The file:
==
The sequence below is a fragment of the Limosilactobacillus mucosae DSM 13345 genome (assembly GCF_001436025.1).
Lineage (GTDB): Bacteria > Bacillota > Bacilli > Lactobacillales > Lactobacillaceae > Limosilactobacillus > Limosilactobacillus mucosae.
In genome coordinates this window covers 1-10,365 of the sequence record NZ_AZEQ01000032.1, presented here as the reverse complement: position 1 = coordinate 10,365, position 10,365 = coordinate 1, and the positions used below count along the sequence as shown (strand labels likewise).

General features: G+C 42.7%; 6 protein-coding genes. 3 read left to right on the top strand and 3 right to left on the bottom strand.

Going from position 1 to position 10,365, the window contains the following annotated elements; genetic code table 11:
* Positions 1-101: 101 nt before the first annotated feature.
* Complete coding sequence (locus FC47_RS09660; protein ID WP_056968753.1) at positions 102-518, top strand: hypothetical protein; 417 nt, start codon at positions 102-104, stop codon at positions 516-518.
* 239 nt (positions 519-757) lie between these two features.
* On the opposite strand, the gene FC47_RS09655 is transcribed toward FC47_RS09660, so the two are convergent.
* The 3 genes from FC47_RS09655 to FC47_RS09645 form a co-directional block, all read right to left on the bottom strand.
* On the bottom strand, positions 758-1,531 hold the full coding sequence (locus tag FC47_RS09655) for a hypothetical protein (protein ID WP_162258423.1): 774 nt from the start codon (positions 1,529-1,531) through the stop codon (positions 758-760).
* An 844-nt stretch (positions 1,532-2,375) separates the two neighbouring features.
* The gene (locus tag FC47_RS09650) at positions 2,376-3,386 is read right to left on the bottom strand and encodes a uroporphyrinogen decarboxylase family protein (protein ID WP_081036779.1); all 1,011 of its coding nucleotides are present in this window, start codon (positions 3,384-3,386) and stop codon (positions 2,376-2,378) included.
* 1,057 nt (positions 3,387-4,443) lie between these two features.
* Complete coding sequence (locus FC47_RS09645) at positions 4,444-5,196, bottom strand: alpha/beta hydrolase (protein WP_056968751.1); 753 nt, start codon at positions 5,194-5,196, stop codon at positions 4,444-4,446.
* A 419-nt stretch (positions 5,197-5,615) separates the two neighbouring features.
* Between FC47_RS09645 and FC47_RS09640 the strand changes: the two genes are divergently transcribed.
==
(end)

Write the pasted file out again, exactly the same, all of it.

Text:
The sequence below is a fragment of the Limosilactobacillus mucosae DSM 13345 genome (assembly GCF_001436025.1).
Lineage (GTDB): Bacteria > Bacillota > Bacilli > Lactobacillales > Lactobacillaceae > Limosilactobacillus > Limosilactobacillus mucosae.
In genome coordinates this window covers 1-10,365 of the sequence record NZ_AZEQ01000032.1, presented here as the reverse complement: position 1 = coordinate 10,365, position 10,365 = coordinate 1, and the positions used below count along the sequence as shown (strand labels likewise).

General features: G+C 42.7%; 6 protein-coding genes. 3 read left to right on the top strand and 3 right to left on the bottom strand.

Going from position 1 to position 10,365, the window contains the following annotated elements; genetic code table 11:
* Positions 1-101: 101 nt before the first annotated feature.
* Complete coding sequence (locus FC47_RS09660; protein ID WP_056968753.1) at positions 102-518, top strand: hypothetical protein; 417 nt, start codon at positions 102-104, stop codon at positions 516-518.
* 239 nt (positions 519-757) lie between these two features.
* On the opposite strand, the gene FC47_RS09655 is transcribed toward FC47_RS09660, so the two are convergent.
* The 3 genes from FC47_RS09655 to FC47_RS09645 form a co-directional block, all read right to left on the bottom strand.
* On the bottom strand, positions 758-1,531 hold the full coding sequence (locus tag FC47_RS09655) for a hypothetical protein (protein ID WP_162258423.1): 774 nt from the start codon (positions 1,529-1,531) through the stop codon (positions 758-760).
* An 844-nt stretch (positions 1,532-2,375) separates the two neighbouring features.
* The gene (locus tag FC47_RS09650) at positions 2,376-3,386 is read right to left on the bottom strand and encodes a uroporphyrinogen decarboxylase family protein (protein ID WP_081036779.1); all 1,011 of its coding nucleotides are present in this window, start codon (positions 3,384-3,386) and stop codon (positions 2,376-2,378) included.
* 1,057 nt (positions 3,387-4,443) lie between these two features.
* Complete coding sequence (locus FC47_RS09645) at positions 4,444-5,196, bottom strand: alpha/beta hydrolase (protein WP_056968751.1); 753 nt, start codon at positions 5,194-5,196, stop codon at positions 4,444-4,446.
* A 419-nt stretch (positions 5,197-5,615) separates the two neighbouring features.
* Between FC47_RS09645 and FC47_RS09640 the strand changes: the two genes are divergently transcribed.